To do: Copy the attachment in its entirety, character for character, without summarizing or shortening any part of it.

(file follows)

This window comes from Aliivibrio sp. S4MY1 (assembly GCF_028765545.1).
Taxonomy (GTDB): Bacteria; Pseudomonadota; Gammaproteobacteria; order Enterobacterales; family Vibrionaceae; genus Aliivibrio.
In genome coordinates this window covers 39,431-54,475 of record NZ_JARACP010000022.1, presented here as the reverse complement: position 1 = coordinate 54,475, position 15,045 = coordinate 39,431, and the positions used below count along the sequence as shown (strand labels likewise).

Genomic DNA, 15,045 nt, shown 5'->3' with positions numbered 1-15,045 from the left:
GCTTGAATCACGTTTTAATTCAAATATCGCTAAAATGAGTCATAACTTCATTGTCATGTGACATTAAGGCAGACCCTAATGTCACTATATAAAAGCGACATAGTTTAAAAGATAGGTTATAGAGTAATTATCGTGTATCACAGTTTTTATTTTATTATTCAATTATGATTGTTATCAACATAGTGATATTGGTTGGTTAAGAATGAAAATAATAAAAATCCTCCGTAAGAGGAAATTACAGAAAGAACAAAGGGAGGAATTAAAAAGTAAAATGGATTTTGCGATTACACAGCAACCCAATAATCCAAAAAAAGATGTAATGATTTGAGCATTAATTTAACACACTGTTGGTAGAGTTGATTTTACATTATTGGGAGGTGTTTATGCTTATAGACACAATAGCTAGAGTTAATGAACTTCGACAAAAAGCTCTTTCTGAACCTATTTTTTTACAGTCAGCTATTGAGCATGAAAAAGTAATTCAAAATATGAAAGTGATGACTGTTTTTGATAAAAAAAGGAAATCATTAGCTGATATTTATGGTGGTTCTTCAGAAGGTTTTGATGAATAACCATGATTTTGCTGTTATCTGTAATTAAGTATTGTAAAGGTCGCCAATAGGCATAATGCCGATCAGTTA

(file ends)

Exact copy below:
This window comes from Aliivibrio sp. S4MY1 (assembly GCF_028765545.1).
Taxonomy (GTDB): Bacteria; Pseudomonadota; Gammaproteobacteria; order Enterobacterales; family Vibrionaceae; genus Aliivibrio.
In genome coordinates this window covers 39,431-54,475 of record NZ_JARACP010000022.1, presented here as the reverse complement: position 1 = coordinate 54,475, position 15,045 = coordinate 39,431, and the positions used below count along the sequence as shown (strand labels likewise).

Genomic DNA, 15,045 nt, shown 5'->3' with positions numbered 1-15,045 from the left:
GCTTGAATCACGTTTTAATTCAAATATCGCTAAAATGAGTCATAACTTCATTGTCATGTGACATTAAGGCAGACCCTAATGTCACTATATAAAAGCGACATAGTTTAAAAGATAGGTTATAGAGTAATTATCGTGTATCACAGTTTTTATTTTATTATTCAATTATGATTGTTATCAACATAGTGATATTGGTTGGTTAAGAATGAAAATAATAAAAATCCTCCGTAAGAGGAAATTACAGAAAGAACAAAGGGAGGAATTAAAAAGTAAAATGGATTTTGCGATTACACAGCAACCCAATAATCCAAAAAAAGATGTAATGATTTGAGCATTAATTTAACACACTGTTGGTAGAGTTGATTTTACATTATTGGGAGGTGTTTATGCTTATAGACACAATAGCTAGAGTTAATGAACTTCGACAAAAAGCTCTTTCTGAACCTATTTTTTTACAGTCAGCTATTGAGCATGAAAAAGTAATTCAAAATATGAAAGTGATGACTGTTTTTGATAAAAAAAGGAAATCATTAGCTGATATTTATGGTGGTTCTTCAGAAGGTTTTGATGAATAACCATGATTTTGCTGTTATCTGTAATTAAGTATTGTAAAGGTCGCCAATAGGCATAATGCCGATCAGTTA